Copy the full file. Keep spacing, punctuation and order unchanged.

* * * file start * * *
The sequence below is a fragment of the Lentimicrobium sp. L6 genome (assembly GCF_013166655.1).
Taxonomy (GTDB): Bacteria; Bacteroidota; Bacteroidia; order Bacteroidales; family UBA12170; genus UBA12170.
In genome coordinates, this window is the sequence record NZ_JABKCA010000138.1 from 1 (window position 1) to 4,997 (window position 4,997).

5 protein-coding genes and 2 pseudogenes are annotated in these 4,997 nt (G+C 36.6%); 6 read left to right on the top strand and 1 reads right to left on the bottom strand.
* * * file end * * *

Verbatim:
The sequence below is a fragment of the Lentimicrobium sp. L6 genome (assembly GCF_013166655.1).
Taxonomy (GTDB): Bacteria; Bacteroidota; Bacteroidia; order Bacteroidales; family UBA12170; genus UBA12170.
In genome coordinates, this window is the sequence record NZ_JABKCA010000138.1 from 1 (window position 1) to 4,997 (window position 4,997).

5 protein-coding genes and 2 pseudogenes are annotated in these 4,997 nt (G+C 36.6%); 6 read left to right on the top strand and 1 reads right to left on the bottom strand.